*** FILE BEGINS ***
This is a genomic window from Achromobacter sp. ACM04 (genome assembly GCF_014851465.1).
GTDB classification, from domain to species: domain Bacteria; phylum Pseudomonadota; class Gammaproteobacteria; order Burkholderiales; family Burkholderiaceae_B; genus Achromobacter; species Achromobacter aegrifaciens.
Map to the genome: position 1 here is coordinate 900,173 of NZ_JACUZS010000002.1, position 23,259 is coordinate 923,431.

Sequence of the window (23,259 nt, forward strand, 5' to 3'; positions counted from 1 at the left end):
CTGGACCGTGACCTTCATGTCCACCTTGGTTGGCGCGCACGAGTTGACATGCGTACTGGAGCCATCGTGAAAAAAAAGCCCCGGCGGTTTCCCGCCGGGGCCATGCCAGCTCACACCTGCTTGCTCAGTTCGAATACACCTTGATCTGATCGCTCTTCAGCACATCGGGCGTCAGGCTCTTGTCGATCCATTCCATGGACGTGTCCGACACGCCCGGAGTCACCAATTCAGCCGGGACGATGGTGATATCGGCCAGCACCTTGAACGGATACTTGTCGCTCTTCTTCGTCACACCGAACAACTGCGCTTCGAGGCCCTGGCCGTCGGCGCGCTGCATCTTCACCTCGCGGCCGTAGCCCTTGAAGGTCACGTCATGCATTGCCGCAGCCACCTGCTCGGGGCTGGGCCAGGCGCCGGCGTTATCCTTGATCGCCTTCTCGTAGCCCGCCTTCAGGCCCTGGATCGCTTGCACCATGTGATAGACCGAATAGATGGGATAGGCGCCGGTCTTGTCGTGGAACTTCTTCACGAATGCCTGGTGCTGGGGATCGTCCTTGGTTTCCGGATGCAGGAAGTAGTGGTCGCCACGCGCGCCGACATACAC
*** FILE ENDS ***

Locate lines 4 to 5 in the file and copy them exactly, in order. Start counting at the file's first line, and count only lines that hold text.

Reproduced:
Sequence of the window (23,259 nt, forward strand, 5' to 3'; positions counted from 1 at the left end):
CTGGACCGTGACCTTCATGTCCACCTTGGTTGGCGCGCACGAGTTGACATGCGTACTGGAGCCATCGTGAAAAAAAAGCCCCGGCGGTTTCCCGCCGGGGCCATGCCAGCTCACACCTGCTTGCTCAGTTCGAATACACCTTGATCTGATCGCTCTTCAGCACATCGGGCGTCAGGCTCTTGTCGATCCATTCCATGGACGTGTCCGACACGCCCGGAGTCACCAATTCAGCCGGGACGATGGTGATATCGGCCAGCACCTTGAACGGATACTTGTCGCTCTTCTTCGTCACACCGAACAACTGCGCTTCGAGGCCCTGGCCGTCGGCGCGCTGCATCTTCACCTCGCGGCCGTAGCCCTTGAAGGTCACGTCATGCATTGCCGCAGCCACCTGCTCGGGGCTGGGCCAGGCGCCGGCGTTATCCTTGATCGCCTTCTCGTAGCCCGCCTTCAGGCCCTGGATCGCTTGCACCATGTGATAGACCGAATAGATGGGATAGGCGCCGGTCTTGTCGTGGAACTTCTTCACGAATGCCTGGTGCTGGGGATCGTCCTTGGTTTCCGGATGCAGGAAGTAGTGGTCGCCACGCGCGCCGACATACAC